We can go next by addressing this particular problem which is, the style argument must be of the same type as the component's style. This, can be done by indexing the style property from our properties type P, that is, P['style'].

import React, { ComponentType } from 'react';

export function styled<P>(
  Component: ComponentType<P>,
- style,
+  style?: P['style'],
) {
  return (props: P) => {
    return <Component {...props} style={[style, props.style]} />;
  };
}
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The problem now is Typescript is not happy because not all properties type P might have style on it. Which makes sense, right? We should only style components that can be styled, therefore, our component must have a style property.

So what we need to do to figure this constraint and consequently make typescript happy again is to enforce that the given component has a style property in its properties. Hence, we can state that P must have a style property on it.

"But what best defines a style property"? you might ask. Well, after some time digging the React Native type definitions I found out styles are defined by StyleProp<T> where T is the custom style definition of a component, that is: TextStyle, ViewStyle, etc; in our case, T is not important because we already have style type info from P['style'], hence, we can simply use unknown and it should work just fine.

import React, { ComponentType } from 'react';
+import { StyleProp } from 'react-native';

-export function styled<P>(
+export function styled<P extends { style?: StyleProp<unknown> }>(
  Component: ComponentType<P>,
  style?: P['style'],
) {
  return (props: P) => {
    return <Component {...props} style={[style, props.style]} />;
  };
}
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And that's it! We are done! The function works and Typescript is happy again. Now intellisense of the style argument suggests valid style for the given component and we are good to go.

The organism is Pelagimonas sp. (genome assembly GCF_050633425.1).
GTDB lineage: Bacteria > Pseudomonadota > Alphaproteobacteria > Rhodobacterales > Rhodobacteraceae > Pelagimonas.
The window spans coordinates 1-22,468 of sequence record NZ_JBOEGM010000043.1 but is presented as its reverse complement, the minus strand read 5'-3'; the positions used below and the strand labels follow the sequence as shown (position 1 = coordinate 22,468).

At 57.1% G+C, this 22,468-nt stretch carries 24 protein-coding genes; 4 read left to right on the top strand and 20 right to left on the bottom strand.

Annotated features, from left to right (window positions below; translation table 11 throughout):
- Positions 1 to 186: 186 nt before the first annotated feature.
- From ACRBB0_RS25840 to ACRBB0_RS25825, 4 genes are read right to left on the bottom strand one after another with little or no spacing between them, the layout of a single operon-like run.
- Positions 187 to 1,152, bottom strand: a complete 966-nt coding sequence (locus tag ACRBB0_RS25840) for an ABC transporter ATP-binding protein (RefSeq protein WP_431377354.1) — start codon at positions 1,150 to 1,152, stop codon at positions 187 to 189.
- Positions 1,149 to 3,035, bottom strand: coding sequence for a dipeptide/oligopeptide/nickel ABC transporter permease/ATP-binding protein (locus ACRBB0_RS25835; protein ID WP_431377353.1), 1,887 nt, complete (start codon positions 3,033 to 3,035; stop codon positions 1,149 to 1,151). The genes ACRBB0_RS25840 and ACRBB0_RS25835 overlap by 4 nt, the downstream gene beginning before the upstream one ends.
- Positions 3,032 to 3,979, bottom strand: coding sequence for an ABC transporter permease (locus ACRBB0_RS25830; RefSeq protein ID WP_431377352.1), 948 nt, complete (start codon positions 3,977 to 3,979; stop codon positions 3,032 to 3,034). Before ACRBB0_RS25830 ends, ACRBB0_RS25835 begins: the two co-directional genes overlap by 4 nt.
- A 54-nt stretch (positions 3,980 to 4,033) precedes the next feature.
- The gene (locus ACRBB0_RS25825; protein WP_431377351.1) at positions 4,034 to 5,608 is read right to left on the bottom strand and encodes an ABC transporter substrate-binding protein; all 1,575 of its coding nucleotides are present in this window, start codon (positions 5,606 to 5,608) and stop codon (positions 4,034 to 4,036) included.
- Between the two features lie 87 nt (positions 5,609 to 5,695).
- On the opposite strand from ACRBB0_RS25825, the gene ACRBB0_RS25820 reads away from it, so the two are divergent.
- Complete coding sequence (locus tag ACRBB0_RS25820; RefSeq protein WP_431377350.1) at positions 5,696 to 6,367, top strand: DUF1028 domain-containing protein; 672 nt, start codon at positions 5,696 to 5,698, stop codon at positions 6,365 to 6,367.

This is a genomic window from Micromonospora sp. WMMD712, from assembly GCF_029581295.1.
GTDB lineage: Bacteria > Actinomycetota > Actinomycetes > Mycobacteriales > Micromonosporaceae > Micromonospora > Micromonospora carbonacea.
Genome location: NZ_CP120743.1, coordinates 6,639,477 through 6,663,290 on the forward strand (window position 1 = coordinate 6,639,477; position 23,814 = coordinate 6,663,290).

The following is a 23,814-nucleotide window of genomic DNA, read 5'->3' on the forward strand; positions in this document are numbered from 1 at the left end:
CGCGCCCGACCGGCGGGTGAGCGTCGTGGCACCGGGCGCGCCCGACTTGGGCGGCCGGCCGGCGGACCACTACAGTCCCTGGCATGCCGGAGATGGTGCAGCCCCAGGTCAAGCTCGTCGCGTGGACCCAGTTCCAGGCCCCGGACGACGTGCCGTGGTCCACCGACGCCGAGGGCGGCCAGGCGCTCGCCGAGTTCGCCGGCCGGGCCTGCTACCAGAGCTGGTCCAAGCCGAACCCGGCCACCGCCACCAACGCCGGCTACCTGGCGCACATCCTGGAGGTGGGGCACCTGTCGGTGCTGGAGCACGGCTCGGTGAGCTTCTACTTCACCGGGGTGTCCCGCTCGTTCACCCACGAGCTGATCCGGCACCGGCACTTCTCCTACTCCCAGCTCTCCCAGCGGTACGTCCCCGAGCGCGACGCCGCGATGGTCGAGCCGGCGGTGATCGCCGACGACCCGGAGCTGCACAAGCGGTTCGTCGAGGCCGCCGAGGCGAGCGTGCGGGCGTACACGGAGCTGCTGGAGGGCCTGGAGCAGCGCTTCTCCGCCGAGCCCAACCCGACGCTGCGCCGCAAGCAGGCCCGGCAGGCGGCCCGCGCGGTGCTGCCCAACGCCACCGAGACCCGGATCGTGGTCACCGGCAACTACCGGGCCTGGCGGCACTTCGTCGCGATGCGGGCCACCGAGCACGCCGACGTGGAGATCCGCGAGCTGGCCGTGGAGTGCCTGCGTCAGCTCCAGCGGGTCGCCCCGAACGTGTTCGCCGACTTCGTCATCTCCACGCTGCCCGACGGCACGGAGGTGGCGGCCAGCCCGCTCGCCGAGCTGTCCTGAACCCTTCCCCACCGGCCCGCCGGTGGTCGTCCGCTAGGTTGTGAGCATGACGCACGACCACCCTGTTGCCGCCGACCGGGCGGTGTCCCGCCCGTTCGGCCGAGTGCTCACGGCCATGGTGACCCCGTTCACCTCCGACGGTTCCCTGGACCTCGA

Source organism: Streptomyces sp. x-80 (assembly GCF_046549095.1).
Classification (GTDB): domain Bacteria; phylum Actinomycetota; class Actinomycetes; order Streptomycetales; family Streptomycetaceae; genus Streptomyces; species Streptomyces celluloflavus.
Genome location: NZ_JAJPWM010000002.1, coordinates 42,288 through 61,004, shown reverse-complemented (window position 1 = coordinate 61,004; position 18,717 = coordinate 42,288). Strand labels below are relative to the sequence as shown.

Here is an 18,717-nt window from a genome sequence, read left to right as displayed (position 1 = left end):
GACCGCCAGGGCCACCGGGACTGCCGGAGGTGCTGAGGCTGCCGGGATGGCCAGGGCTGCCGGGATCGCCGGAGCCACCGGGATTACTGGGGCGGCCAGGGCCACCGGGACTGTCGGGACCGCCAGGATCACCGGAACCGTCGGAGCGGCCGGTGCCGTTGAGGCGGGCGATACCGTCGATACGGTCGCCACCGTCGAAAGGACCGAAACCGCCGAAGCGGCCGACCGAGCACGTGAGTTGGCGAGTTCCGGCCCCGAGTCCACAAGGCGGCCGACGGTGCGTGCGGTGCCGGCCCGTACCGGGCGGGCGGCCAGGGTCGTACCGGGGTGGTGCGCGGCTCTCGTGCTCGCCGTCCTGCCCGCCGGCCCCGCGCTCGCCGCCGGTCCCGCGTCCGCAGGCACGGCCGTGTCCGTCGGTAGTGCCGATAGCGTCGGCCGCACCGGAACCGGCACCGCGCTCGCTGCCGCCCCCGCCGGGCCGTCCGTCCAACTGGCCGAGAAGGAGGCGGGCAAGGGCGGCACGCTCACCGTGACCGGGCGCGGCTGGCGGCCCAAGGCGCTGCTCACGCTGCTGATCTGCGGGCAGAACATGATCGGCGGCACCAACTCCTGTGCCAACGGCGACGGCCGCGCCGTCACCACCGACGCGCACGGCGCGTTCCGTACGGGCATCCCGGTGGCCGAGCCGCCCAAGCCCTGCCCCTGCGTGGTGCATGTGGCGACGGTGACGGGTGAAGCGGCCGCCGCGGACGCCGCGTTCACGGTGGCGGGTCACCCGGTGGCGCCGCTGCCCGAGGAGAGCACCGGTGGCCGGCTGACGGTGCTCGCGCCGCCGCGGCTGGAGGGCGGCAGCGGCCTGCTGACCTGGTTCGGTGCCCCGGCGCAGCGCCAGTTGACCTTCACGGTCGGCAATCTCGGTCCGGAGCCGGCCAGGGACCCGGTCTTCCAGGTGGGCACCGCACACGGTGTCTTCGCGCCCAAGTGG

We can even refactor the function to make it more readable, I ended up with the code bellow which is the final version of my tiny styled HOC.

import React, { ComponentType } from 'react';
import { StyleProp } from 'react-native';

type StyleableProp = { style?: StyleProp<unknown> };

export function styled<P extends StyleableProp>(
  Component: ComponentType<P>,
  style?: P['style'],
) {
  return (props: P) => {
    return <Component {...props} style={[style, props.style]} />;
  };
}
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Here is some usage example:

import React from 'react';
import { View, Text } from 'react-native';

import { styled } from './styled';

const Container = styled(View, {
  flex: 1,
  alignItems: 'center',
  justifyContent: 'center',
});

const Heading1 = styled(Text, {
  fontSize: 24,
  fontWeight: 'bold',
  marginBottom: 12,
  marginTop: 24,
});

export default function App(){
  return (
    <Container>
      <Heading1>Hello, world!</Heading1>
    </Container>
  );
}
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In conclusion, I don't think by any extent this is a complete production ready solution to replace styled-components or other similar solutions but it's a good starting point to build my own tiny styling utility suite.

Next steps would be to figure ways to change attributes/props of the component, probably using a different HOC. Also, it would be interesting to figure a good theming by context solution, like styled-components but within the javascript/react way of doing things.

Regardless, it was a great experience exploring typescript's capabilities applied to React Native, you always end up learning really interesting stuff along the journey. Besides. it's good sometimes to build your own stuff.

I hope you've had a good read. Cheers!